Sounds Like: Your last wet dream
Hailing from Amman, Zaed Naes is a mean three piece that combines elements of post rock, jazz, funk, electronica and a bunch of other shit that you’ve probably liked on Facebook, but never really listened to. They dropped a seven track EP early this year and we like to play it at the office when we want to feel really smart. In an era of four-to-the-flour bangers, methodic pop anthems and some generally really shit music, Zaed Naes is on a different pitch. Unconcerned with trends, the Jordanian outfit make music that is on a different tip. Whether you appreciate that that tip is neither here nor there, their endeavour and work ethic definitely warrants the utmost respect.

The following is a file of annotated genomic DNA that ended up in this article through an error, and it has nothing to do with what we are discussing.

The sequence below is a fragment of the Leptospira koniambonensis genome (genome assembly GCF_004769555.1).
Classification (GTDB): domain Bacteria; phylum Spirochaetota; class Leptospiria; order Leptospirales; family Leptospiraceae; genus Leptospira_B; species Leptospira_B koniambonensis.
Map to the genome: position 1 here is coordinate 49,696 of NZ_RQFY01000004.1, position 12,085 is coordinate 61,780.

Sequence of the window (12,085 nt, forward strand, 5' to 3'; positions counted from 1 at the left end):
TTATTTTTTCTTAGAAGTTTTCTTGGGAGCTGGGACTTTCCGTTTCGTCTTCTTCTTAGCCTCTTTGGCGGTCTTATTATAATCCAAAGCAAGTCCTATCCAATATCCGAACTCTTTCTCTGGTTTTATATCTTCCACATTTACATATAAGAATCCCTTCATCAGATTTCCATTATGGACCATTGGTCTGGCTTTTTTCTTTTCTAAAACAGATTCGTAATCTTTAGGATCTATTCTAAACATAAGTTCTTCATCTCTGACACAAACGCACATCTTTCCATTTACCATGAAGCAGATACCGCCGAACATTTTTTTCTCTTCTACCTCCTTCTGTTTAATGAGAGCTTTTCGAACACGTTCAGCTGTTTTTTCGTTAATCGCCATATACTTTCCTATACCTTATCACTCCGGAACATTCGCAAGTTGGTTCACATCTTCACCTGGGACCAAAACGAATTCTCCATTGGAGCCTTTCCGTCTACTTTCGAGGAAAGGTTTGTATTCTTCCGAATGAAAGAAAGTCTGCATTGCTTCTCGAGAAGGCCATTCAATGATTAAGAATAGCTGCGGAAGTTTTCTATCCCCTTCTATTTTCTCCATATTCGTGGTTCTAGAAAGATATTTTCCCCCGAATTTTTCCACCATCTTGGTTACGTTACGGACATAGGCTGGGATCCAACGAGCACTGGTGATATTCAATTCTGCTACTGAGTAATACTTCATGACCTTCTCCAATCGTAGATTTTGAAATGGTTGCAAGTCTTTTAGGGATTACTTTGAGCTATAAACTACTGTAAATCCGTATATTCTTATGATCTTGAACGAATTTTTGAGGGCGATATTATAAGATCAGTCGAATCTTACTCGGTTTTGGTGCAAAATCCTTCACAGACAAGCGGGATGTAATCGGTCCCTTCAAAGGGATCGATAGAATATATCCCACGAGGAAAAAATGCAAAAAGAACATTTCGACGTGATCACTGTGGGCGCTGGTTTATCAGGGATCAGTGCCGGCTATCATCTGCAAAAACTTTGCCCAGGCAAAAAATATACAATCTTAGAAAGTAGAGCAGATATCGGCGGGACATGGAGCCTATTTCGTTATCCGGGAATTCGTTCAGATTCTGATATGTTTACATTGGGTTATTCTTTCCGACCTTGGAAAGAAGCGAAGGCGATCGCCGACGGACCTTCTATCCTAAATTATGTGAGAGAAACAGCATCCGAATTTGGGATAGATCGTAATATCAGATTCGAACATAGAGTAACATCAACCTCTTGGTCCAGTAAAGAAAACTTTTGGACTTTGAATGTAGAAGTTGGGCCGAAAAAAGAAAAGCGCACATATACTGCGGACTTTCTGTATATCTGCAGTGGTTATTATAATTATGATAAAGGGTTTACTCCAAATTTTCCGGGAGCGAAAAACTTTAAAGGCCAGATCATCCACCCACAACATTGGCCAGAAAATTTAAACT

Sounds Like: Intelligence
The Wanton Bishops
The Wanton Bishops have spent the last few years becoming a bit of a Beirut household name. We, of course, hosted their last bender of a concert and it was a right stomper. From special guests to bedouin grooves and a shit ton of whisky, Eddy Ghossein and Nader Mansour like to make a fair bit of noise. The blues revivalist might seem out of place in Beirut, but these two don’t really tend to give a shit. In fact, they pretty much wear it like a badge of honor chalking up their influences to “mostly inevitably clichéd stuff. Things like; love and the lack of it, money and the lack of it, or even loneliness and the abundance of it!”. We can get down with that.
Sounds Like: Whisky soaked, foot stomping, blues revival